Once you are in the room you will see little tables with Lego like people (Humans) and sometimes robots (Computers). You will see several buttons and colors as well as a chat below. Dark-Green indicates that a game has not been created at that table. Grey indicates that the table is closed or private. Unless you have the password to join the game, you will be unable to play. Yellow means that a game is in session. You will have two options here, “Play” and “Watch”. Do so accordingly; keep in mind that some games may be further a long then others. Generally, those that join others games ruin the flow of play. This is because when a human player leaves, a computer replaces them. Often times, the humans will focus on other human players and not so much the computer as they play poorly. It is frowned upon because you may be able to “Steal a win” that you didn’t deserve. These players are known as “Bot Jumpers” and “Tolls” or “Trolling”. A light-green table will indicate a new game has been made. Sometimes a yellow may be mistaken as a light-green so you will want to watch the chat for new rooms. The host will say what settings he is using and the table to join. (Example: Table 48, 468, 2 More)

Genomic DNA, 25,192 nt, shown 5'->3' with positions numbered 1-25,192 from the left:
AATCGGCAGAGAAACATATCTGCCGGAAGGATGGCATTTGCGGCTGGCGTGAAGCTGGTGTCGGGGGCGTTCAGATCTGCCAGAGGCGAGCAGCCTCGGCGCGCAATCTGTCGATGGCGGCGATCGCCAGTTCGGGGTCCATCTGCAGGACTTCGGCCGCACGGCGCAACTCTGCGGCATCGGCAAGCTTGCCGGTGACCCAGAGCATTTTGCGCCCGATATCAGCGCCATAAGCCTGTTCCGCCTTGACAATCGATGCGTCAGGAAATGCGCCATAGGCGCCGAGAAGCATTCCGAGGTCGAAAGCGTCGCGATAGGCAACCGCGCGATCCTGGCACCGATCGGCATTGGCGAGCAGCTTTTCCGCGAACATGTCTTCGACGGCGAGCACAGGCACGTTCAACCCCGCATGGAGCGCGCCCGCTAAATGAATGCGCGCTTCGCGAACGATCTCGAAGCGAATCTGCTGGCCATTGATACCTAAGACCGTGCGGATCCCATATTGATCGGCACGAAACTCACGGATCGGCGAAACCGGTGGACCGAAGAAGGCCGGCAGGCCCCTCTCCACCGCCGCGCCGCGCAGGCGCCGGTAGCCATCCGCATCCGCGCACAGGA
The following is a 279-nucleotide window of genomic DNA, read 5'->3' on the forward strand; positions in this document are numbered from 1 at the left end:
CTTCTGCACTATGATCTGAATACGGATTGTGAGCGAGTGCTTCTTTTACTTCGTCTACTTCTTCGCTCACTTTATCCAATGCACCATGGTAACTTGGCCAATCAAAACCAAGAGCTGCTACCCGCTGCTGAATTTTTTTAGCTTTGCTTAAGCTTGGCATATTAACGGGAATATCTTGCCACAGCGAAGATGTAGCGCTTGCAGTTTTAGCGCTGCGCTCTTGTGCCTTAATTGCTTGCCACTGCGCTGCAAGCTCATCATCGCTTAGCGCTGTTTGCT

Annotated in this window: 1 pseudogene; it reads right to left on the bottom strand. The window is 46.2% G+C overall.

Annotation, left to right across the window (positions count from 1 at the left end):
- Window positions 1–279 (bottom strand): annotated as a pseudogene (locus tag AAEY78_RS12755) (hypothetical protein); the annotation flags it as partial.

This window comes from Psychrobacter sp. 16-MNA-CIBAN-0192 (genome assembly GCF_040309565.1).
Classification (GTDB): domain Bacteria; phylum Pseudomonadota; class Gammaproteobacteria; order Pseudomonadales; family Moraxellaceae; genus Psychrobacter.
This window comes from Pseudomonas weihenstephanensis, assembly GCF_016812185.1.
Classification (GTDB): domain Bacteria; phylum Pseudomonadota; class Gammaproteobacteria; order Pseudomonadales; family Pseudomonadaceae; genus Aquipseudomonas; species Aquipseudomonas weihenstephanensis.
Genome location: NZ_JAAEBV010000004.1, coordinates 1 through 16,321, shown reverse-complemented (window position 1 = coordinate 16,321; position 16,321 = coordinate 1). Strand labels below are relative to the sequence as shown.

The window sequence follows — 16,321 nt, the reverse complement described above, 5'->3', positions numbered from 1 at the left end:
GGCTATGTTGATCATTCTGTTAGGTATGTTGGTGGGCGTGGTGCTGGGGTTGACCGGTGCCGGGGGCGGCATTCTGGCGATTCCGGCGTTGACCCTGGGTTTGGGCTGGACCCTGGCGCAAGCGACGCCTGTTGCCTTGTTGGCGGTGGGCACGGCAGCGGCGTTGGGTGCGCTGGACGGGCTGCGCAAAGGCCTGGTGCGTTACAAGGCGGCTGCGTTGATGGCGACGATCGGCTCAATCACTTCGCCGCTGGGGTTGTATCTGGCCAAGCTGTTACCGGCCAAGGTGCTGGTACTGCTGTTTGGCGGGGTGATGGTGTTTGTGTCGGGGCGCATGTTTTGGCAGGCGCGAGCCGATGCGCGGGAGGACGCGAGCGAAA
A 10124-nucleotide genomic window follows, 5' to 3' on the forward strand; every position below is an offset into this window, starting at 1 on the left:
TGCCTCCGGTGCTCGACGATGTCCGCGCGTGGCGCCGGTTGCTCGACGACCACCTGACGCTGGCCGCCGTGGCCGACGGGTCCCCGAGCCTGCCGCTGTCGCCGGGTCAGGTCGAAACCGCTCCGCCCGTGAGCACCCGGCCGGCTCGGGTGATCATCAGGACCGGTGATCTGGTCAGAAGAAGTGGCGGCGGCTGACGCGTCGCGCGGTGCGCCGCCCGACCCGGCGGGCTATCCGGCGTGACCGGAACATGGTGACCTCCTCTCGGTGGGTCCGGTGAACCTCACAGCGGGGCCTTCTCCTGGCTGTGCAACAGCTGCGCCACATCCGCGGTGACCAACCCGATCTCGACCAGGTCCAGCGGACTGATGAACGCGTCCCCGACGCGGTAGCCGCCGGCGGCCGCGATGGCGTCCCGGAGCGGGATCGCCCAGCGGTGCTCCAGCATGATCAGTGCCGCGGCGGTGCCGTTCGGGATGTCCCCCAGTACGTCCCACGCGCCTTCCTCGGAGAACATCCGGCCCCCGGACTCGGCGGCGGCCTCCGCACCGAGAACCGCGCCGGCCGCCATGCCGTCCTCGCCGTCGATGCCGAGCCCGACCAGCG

The settings for the game vary and it will change how the game is played dramatically. The two main settings or “types” of Risk is the traditional 468 (Progressive) and 888. You may be asking if those numbers are a typo, but, they are not. The numbers indicates the amount of units you will receive on a turn in. If you hold the country indicated on the card, you may or may not get 2 extra units placed in that country. 4-6-8 indicates that you will receive 4 units on the first set on cards, 6 on the next, 8 after that, then 10-15-20-25 exc. whereas 8-8-8 gives you 8 units with every turn in. We will first look at 468 strategies before we go into 888 as they differ immensely.

Risk Strategy